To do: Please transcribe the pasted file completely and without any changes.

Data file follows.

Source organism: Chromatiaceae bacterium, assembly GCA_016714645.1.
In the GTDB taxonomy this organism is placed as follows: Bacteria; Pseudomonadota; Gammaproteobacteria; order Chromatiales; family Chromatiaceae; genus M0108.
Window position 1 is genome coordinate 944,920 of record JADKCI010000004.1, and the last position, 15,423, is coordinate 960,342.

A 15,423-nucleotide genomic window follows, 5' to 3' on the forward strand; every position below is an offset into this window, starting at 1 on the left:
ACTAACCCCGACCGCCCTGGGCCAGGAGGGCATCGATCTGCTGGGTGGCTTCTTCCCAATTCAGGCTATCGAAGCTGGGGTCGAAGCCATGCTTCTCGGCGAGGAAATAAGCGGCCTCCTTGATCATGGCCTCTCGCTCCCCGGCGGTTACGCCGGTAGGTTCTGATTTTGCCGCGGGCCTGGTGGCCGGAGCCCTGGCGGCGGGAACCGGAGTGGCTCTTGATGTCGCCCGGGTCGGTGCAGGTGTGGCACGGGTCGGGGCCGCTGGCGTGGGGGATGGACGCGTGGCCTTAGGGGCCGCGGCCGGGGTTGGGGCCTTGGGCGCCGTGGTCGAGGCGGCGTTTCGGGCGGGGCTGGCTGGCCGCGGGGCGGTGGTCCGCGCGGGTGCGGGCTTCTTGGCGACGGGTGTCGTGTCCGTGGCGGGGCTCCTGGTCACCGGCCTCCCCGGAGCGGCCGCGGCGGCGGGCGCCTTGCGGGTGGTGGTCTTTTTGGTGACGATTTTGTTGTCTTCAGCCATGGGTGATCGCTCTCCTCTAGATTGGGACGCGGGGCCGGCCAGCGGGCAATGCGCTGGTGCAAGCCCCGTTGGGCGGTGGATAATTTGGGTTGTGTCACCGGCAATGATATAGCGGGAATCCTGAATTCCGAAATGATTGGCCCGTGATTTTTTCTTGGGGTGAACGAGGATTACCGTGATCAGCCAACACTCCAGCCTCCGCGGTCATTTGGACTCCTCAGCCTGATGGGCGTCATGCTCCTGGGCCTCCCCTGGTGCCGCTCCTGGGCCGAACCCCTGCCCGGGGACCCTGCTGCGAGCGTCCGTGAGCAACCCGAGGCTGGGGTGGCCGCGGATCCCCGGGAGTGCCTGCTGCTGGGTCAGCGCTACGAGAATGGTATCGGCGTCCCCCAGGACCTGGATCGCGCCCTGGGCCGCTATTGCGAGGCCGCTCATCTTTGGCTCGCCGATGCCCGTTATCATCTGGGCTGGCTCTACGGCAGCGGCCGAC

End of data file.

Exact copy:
Source organism: Chromatiaceae bacterium, assembly GCA_016714645.1.
In the GTDB taxonomy this organism is placed as follows: Bacteria; Pseudomonadota; Gammaproteobacteria; order Chromatiales; family Chromatiaceae; genus M0108.
Window position 1 is genome coordinate 944,920 of record JADKCI010000004.1, and the last position, 15,423, is coordinate 960,342.

A 15,423-nucleotide genomic window follows, 5' to 3' on the forward strand; every position below is an offset into this window, starting at 1 on the left:
ACTAACCCCGACCGCCCTGGGCCAGGAGGGCATCGATCTGCTGGGTGGCTTCTTCCCAATTCAGGCTATCGAAGCTGGGGTCGAAGCCATGCTTCTCGGCGAGGAAATAAGCGGCCTCCTTGATCATGGCCTCTCGCTCCCCGGCGGTTACGCCGGTAGGTTCTGATTTTGCCGCGGGCCTGGTGGCCGGAGCCCTGGCGGCGGGAACCGGAGTGGCTCTTGATGTCGCCCGGGTCGGTGCAGGTGTGGCACGGGTCGGGGCCGCTGGCGTGGGGGATGGACGCGTGGCCTTAGGGGCCGCGGCCGGGGTTGGGGCCTTGGGCGCCGTGGTCGAGGCGGCGTTTCGGGCGGGGCTGGCTGGCCGCGGGGCGGTGGTCCGCGCGGGTGCGGGCTTCTTGGCGACGGGTGTCGTGTCCGTGGCGGGGCTCCTGGTCACCGGCCTCCCCGGAGCGGCCGCGGCGGCGGGCGCCTTGCGGGTGGTGGTCTTTTTGGTGACGATTTTGTTGTCTTCAGCCATGGGTGATCGCTCTCCTCTAGATTGGGACGCGGGGCCGGCCAGCGGGCAATGCGCTGGTGCAAGCCCCGTTGGGCGGTGGATAATTTGGGTTGTGTCACCGGCAATGATATAGCGGGAATCCTGAATTCCGAAATGATTGGCCCGTGATTTTTTCTTGGGGTGAACGAGGATTACCGTGATCAGCCAACACTCCAGCCTCCGCGGTCATTTGGACTCCTCAGCCTGATGGGCGTCATGCTCCTGGGCCTCCCCTGGTGCCGCTCCTGGGCCGAACCCCTGCCCGGGGACCCTGCTGCGAGCGTCCGTGAGCAACCCGAGGCTGGGGTGGCCGCGGATCCCCGGGAGTGCCTGCTGCTGGGTCAGCGCTACGAGAATGGTATCGGCGTCCCCCAGGACCTGGATCGCGCCCTGGGCCGCTATTGCGAGGCCGCTCATCTTTGGCTCGCCGATGCCCGTTATCATCTGGGCTGGCTCTACGGCAGCGGCCGAC